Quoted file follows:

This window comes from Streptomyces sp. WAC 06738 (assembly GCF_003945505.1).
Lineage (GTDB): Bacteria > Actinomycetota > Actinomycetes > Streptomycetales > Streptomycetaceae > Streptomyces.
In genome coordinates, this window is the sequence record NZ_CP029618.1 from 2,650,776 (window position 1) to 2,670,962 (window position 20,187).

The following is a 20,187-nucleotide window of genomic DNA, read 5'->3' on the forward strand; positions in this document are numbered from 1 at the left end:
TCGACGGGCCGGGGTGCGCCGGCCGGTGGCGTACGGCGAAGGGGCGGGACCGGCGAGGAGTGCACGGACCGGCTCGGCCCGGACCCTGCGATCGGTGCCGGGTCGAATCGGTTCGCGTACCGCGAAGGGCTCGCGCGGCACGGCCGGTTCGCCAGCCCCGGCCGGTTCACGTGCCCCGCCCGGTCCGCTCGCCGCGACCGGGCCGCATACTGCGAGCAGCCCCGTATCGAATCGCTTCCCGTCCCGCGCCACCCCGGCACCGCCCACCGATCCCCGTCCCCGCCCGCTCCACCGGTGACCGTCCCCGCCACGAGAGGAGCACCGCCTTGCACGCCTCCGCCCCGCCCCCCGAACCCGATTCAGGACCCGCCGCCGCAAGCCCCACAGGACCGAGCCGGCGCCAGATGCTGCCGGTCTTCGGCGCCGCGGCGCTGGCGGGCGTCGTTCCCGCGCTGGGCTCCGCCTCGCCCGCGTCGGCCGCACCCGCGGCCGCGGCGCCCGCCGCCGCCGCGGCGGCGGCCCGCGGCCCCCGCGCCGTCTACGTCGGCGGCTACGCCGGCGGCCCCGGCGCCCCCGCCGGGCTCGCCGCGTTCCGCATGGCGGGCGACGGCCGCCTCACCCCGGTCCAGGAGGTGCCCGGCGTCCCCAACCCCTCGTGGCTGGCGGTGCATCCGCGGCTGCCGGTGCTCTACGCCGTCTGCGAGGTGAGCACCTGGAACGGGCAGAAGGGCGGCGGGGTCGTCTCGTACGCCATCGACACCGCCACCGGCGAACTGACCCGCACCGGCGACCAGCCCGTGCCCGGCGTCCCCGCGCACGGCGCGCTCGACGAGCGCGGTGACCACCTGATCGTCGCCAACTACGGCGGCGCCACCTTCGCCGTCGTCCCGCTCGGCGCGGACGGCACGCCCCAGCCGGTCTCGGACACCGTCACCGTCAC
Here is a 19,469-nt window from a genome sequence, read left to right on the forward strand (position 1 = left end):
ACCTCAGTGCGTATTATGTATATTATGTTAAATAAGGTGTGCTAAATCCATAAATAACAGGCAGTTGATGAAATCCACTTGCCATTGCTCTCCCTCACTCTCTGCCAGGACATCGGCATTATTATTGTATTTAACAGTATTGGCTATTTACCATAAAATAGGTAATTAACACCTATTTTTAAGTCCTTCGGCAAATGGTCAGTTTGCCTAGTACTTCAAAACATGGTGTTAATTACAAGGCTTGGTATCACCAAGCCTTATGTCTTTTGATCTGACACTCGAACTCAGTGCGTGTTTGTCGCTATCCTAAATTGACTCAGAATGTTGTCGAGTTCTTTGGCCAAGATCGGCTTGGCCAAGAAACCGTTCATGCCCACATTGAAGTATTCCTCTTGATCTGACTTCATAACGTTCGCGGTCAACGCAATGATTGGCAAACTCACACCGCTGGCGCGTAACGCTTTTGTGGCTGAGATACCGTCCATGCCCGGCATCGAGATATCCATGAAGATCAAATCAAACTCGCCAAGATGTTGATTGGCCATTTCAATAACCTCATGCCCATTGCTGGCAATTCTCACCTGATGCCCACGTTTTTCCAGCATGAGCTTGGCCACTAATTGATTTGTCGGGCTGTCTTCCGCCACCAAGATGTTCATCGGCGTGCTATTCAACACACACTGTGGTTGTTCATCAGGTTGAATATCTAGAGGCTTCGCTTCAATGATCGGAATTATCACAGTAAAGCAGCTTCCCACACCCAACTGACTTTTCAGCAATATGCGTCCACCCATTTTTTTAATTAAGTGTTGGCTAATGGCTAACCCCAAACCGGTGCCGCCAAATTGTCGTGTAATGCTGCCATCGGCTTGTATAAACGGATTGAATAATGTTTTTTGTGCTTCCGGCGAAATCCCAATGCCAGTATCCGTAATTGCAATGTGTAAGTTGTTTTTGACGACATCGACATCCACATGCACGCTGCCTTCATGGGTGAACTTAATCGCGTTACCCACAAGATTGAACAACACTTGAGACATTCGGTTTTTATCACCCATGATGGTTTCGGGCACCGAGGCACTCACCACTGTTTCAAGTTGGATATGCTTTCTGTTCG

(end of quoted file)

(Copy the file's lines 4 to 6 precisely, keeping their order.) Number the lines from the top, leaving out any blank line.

The following is a 20,187-nucleotide window of genomic DNA, read 5'->3' on the forward strand; positions in this document are numbered from 1 at the left end:
TCGACGGGCCGGGGTGCGCCGGCCGGTGGCGTACGGCGAAGGGGCGGGACCGGCGAGGAGTGCACGGACCGGCTCGGCCCGGACCCTGCGATCGGTGCCGGGTCGAATCGGTTCGCGTACCGCGAAGGGCTCGCGCGGCACGGCCGGTTCGCCAGCCCCGGCCGGTTCACGTGCCCCGCCCGGTCCGCTCGCCGCGACCGGGCCGCATACTGCGAGCAGCCCCGTATCGAATCGCTTCCCGTCCCGCGCCACCCCGGCACCGCCCACCGATCCCCGTCCCCGCCCGCTCCACCGGTGACCGTCCCCGCCACGAGAGGAGCACCGCCTTGCACGCCTCCGCCCCGCCCCCCGAACCCGATTCAGGACCCGCCGCCGCAAGCCCCACAGGACCGAGCCGGCGCCAGATGCTGCCGGTCTTCGGCGCCGCGGCGCTGGCGGGCGTCGTTCCCGCGCTGGGCTCCGCCTCGCCCGCGTCGGCCGCACCCGCGGCCGCGGCGCCCGCCGCCGCCGCGGCGGCGGCCCGCGGCCCCCGCGCCGTCTACGTCGGCGGCTACGCCGGCGGCCCCGGCGCCCCCGCCGGGCTCGCCGCGTTCCGCATGGCGGGCGACGGCCGCCTCACCCCGGTCCAGGAGGTGCCCGGCGTCCCCAACCCCTCGTGGCTGGCGGTGCATCCGCGGCTGCCGGTGCTCTACGCCGTCTGCGAGGTGAGCACCTGGAACGGGCAGAAGGGCGGCGGGGTCGTCTCGTACGCCATCGACACCGCCACCGGCGAACTGACCCGCACCGGCGACCAGCCCGTGCCCGGCGTCCCCGCGCACGGCGCGCTCGACGAGCGCGGTGACCACCTGATCGTCGCCAACTACGGCGGCGCCACCTTCGCCGTCGTCCCGCTCGGCGCGGACGGCACGCCCCAGCCGGTCTCGGACACCGTCACCGTCAC
Here is a 19,469-nt window from a genome sequence, read left to right on the forward strand (position 1 = left end):